Dai Zhuang language

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Dai Zhuang
Wen-Ma Southern Zhuang
Native to China
Region Wenshan Prefecture
Native speakers
100,000  (2008)[1]
Tai–Kadai
  • Tai
    • Zuojiang–Southwest
Language codes
ISO 639-3 Either:
zhd – Dai Zhuang
tyl – Thu Lao (duplicate code)

Dai Zhuang is a Tai language spoken in Wenshan Prefecture, Yunnan, China, in Yanshan, Wenshan, Maguan, Malipo, Guangnan counties. It is also spoken in Honghe Prefecture and Vietnam. The largest concentrations are in Wenshan (50% of total Zhuang population) and Yanshan (20% of total Zhuang population) counties (Johnson 2011b).

Names[edit]

Below are various names (both autonyms and exonyms) for speakers of Dai Zhuang (Johnson 2011a:43).

  • Pu Dai (濮岱)
  • pʰu˥ ʔdaːi˧˩, pʰu˨ taːi˩
  • Tuliao, Tulao (土僚、土老)
  • Tuzu (土族)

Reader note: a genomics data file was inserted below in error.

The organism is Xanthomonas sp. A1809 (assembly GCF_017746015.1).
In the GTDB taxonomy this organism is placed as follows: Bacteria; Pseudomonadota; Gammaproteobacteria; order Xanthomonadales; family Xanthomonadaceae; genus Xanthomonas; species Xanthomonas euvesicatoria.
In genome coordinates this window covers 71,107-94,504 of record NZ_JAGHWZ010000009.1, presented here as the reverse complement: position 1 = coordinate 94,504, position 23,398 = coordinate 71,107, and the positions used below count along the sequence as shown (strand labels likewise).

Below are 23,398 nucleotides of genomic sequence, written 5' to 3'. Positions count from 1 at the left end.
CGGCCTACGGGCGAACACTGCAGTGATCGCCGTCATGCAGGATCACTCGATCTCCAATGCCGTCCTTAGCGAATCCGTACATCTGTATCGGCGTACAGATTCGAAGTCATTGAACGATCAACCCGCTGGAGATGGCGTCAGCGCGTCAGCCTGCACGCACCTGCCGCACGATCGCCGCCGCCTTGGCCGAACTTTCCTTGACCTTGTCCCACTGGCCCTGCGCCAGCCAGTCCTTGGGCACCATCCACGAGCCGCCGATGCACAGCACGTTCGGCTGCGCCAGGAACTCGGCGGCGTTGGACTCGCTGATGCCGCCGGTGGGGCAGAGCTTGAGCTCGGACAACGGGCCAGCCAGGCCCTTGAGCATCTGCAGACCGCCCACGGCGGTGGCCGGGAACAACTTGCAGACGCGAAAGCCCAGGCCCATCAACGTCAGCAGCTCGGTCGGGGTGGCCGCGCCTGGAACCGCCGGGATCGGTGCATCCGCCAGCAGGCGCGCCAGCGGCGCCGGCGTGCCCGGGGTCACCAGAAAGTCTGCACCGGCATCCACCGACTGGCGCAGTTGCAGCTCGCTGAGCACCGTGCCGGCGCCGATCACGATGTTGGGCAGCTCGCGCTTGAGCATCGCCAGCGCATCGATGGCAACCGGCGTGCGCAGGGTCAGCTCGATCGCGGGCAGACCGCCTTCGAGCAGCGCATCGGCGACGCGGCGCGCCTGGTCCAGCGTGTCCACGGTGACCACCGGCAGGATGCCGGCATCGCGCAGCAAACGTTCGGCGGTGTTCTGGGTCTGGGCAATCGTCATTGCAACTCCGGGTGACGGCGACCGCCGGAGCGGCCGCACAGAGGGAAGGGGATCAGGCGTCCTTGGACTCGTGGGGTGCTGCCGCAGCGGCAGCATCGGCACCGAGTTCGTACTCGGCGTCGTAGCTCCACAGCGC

• Pulao, Puliao (濮僚; ancient Chinese ethnonym)

Subdivisions[edit]

Johnson (2011b) splits Dai Zhuang into 4 dialects according to tonal splitting patterns: Northern, Central, Southern, and Northeastern. They roughly correspond with the following ethnic subdivisions (Johnson 2011a).

  • Northern: Piled Headdress Tu (Da Tou Tu, 搭头土, Daigelai, Black Tulao). Spoken in northern Wenshan and western Yanshan counties.
  • Central: Flat Headdress Tu (Ping Tou Tu, 平头土, River Bank Tulao). Spoken around the city of Wenshan, and in central Wenshan County’s Panzhihua (攀枝花) Township.
  • Southern: Pointed Headdress Tu (Jian Tou Tu, 尖头土). Spoken in Malipo and Maguan counties.
  • Northeastern: Slanted Headdress Tu (Pian Tou Tu, 偏头土). Spoken in Guangnan and eastern Yanshan counties.

Phonology[edit]

Many Dai Zhuang dialects preserve voiced stops inherited from Proto-Tai (L-Thongkum 1997). L-Thongkum calls the dialects with the voiced stops "Dai Tho," and the dialects without any voiced stops "Tai Tho."

See also[edit]

References[edit]

  1. ^ Dai Zhuang at Ethnologue (17th ed., 2013)
    Thu Lao (duplicate code) at Ethnologue (17th ed., 2013)
  2. ^ Nordhoff, Sebastian; Hammarström, Harald; Forkel, Robert; Haspelmath, Martin, eds. (2013). "Wenma–Southwestern Tai". Glottolog 2.2. Leipzig: Max Planck Institute for Evolutionary Anthropology.